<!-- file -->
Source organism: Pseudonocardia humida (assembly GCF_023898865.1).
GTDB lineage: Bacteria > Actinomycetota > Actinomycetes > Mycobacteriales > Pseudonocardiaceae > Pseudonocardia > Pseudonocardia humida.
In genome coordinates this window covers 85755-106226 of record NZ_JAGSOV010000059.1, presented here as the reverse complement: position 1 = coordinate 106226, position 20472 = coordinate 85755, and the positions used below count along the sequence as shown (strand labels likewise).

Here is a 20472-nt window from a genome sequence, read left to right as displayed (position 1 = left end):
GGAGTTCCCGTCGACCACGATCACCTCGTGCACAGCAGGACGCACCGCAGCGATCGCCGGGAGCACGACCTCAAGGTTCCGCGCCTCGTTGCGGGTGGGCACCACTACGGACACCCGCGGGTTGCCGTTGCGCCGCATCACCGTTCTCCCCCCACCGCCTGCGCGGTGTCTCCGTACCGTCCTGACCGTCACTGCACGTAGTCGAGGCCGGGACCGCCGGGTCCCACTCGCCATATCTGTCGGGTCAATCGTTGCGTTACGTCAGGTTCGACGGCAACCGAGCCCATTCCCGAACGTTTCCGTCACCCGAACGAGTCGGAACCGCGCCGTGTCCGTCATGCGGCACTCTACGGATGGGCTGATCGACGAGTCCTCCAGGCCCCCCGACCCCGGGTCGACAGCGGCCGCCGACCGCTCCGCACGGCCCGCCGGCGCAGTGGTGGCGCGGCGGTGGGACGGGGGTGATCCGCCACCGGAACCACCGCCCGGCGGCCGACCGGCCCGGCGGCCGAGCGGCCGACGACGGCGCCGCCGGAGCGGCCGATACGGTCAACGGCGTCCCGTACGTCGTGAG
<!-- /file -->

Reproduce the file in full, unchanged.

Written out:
Source organism: Pseudonocardia humida (assembly GCF_023898865.1).
GTDB lineage: Bacteria > Actinomycetota > Actinomycetes > Mycobacteriales > Pseudonocardiaceae > Pseudonocardia > Pseudonocardia humida.
In genome coordinates this window covers 85755-106226 of record NZ_JAGSOV010000059.1, presented here as the reverse complement: position 1 = coordinate 106226, position 20472 = coordinate 85755, and the positions used below count along the sequence as shown (strand labels likewise).

Here is a 20472-nt window from a genome sequence, read left to right as displayed (position 1 = left end):
GGAGTTCCCGTCGACCACGATCACCTCGTGCACAGCAGGACGCACCGCAGCGATCGCCGGGAGCACGACCTCAAGGTTCCGCGCCTCGTTGCGGGTGGGCACCACTACGGACACCCGCGGGTTGCCGTTGCGCCGCATCACCGTTCTCCCCCCACCGCCTGCGCGGTGTCTCCGTACCGTCCTGACCGTCACTGCACGTAGTCGAGGCCGGGACCGCCGGGTCCCACTCGCCATATCTGTCGGGTCAATCGTTGCGTTACGTCAGGTTCGACGGCAACCGAGCCCATTCCCGAACGTTTCCGTCACCCGAACGAGTCGGAACCGCGCCGTGTCCGTCATGCGGCACTCTACGGATGGGCTGATCGACGAGTCCTCCAGGCCCCCCGACCCCGGGTCGACAGCGGCCGCCGACCGCTCCGCACGGCCCGCCGGCGCAGTGGTGGCGCGGCGGTGGGACGGGGGTGATCCGCCACCGGAACCACCGCCCGGCGGCCGACCGGCCCGGCGGCCGAGCGGCCGACGACGGCGCCGCCGGAGCGGCCGATACGGTCAACGGCGTCCCGTACGTCGTGAG